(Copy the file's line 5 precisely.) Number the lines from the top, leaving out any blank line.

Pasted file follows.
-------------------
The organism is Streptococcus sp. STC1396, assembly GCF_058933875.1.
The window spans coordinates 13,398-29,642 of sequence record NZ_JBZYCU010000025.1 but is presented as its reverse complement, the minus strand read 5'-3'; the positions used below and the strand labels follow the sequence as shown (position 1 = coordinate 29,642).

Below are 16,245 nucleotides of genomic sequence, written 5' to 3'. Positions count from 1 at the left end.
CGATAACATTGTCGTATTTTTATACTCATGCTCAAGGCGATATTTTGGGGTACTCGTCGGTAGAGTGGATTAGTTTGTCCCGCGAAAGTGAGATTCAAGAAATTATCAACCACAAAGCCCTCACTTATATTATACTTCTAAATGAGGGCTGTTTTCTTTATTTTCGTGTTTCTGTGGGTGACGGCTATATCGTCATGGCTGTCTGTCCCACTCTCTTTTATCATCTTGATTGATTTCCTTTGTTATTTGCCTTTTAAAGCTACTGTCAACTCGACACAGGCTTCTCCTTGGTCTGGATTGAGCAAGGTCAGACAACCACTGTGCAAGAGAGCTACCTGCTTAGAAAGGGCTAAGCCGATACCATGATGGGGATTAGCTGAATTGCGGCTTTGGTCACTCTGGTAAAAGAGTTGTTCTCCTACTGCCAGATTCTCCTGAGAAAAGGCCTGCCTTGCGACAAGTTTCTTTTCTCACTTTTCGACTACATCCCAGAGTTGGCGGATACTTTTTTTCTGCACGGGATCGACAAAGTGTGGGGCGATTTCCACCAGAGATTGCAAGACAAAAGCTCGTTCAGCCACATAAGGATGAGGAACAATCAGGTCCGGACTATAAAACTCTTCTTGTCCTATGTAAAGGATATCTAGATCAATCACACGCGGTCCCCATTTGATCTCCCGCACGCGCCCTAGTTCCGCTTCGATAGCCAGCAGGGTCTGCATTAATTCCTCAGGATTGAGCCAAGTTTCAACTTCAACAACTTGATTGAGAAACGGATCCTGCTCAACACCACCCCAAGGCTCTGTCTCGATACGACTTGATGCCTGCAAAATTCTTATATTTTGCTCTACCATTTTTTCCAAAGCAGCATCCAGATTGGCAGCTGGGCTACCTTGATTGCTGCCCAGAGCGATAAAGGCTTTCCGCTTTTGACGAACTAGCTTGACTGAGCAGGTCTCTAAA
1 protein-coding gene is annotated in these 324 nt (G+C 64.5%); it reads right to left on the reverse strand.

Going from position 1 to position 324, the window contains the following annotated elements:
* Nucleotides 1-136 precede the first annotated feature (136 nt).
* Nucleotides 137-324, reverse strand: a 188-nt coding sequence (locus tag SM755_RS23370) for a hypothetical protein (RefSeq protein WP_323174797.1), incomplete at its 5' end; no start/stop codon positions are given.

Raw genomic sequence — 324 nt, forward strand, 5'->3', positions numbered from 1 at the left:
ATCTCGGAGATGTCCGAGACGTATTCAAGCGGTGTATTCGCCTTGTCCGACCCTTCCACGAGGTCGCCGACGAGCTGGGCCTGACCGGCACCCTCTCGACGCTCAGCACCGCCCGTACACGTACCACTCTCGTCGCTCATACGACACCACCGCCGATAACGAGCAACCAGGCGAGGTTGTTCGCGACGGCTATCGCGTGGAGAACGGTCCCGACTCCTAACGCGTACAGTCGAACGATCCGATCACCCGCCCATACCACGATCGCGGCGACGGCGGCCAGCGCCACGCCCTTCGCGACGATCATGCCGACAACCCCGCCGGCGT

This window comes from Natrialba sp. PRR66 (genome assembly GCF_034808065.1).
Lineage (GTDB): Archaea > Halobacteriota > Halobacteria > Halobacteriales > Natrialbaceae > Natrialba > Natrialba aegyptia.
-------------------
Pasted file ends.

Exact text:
1 protein-coding gene is annotated in these 324 nt (G+C 64.5%); it reads right to left on the reverse strand.